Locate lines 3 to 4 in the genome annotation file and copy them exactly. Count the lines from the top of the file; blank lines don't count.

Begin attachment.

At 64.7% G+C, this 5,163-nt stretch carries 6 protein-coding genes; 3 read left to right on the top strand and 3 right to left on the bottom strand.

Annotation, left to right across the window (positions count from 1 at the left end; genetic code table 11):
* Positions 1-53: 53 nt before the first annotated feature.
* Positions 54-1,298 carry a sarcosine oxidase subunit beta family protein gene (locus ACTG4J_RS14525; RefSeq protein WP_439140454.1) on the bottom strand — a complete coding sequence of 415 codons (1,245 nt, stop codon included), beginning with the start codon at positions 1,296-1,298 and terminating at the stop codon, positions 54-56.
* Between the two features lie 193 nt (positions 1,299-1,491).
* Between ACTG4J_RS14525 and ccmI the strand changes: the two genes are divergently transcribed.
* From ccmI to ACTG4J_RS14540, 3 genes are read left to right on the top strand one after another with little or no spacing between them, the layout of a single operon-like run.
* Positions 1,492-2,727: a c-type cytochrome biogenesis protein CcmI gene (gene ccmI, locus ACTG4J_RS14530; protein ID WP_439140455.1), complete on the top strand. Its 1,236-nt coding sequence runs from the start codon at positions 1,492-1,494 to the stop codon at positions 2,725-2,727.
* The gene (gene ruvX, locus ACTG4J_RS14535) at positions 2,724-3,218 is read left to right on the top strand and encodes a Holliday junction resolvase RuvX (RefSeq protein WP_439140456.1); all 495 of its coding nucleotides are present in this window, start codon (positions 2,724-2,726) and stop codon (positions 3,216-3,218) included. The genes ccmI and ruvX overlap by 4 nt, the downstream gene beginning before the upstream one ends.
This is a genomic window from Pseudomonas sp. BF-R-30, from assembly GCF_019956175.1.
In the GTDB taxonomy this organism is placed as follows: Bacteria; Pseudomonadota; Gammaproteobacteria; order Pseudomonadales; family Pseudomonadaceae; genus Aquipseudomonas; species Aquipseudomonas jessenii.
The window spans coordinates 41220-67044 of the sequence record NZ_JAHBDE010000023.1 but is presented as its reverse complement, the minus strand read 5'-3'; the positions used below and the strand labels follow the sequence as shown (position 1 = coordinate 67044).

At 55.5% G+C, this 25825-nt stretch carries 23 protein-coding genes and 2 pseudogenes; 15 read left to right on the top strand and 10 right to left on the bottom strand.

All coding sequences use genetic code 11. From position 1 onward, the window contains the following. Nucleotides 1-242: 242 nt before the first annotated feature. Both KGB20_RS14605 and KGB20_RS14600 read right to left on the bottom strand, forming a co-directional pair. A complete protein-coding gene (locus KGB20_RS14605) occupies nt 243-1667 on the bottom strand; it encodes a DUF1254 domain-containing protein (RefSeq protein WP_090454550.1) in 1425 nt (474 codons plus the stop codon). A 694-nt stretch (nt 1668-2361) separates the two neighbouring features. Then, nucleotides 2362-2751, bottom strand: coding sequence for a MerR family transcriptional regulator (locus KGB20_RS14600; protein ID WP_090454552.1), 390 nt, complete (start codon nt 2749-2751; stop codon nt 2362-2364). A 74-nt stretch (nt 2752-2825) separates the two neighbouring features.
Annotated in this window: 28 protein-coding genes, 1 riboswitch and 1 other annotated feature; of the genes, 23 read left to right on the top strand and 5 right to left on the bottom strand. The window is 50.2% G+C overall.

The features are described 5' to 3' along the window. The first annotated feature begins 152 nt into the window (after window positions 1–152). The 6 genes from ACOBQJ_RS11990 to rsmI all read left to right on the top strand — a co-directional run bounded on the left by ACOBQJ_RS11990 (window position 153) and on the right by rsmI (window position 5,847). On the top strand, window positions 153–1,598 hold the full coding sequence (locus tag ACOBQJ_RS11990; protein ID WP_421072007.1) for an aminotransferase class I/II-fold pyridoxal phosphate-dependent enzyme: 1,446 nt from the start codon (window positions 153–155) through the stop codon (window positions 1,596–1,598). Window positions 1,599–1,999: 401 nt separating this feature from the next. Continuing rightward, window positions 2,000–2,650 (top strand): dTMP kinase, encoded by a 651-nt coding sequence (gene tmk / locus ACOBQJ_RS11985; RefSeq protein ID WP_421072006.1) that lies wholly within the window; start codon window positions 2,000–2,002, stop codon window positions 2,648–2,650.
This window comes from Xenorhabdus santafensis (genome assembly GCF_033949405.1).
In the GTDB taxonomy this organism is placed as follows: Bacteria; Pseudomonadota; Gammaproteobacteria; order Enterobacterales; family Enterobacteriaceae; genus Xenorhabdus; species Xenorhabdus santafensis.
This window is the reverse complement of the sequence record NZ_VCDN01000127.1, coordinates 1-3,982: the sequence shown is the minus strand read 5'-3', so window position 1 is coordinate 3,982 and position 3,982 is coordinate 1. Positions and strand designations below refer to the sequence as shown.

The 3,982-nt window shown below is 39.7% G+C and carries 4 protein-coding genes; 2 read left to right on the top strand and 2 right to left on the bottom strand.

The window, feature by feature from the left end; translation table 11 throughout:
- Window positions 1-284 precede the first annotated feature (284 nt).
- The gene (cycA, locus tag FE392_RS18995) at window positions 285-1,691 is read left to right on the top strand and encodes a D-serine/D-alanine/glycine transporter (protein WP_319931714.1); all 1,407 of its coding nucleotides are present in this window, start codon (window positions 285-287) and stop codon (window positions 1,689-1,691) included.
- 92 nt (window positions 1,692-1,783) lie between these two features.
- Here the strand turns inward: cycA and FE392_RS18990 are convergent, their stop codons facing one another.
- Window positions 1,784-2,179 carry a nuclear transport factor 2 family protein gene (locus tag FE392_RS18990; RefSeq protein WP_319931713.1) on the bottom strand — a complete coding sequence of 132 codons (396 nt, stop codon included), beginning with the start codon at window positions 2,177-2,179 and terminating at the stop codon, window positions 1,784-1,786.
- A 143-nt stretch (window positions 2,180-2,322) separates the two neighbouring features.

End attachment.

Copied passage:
* Positions 1-53: 53 nt before the first annotated feature.
* Positions 54-1,298 carry a sarcosine oxidase subunit beta family protein gene (locus ACTG4J_RS14525; RefSeq protein WP_439140454.1) on the bottom strand — a complete coding sequence of 415 codons (1,245 nt, stop codon included), beginning with the start codon at positions 1,296-1,298 and terminating at the stop codon, positions 54-56.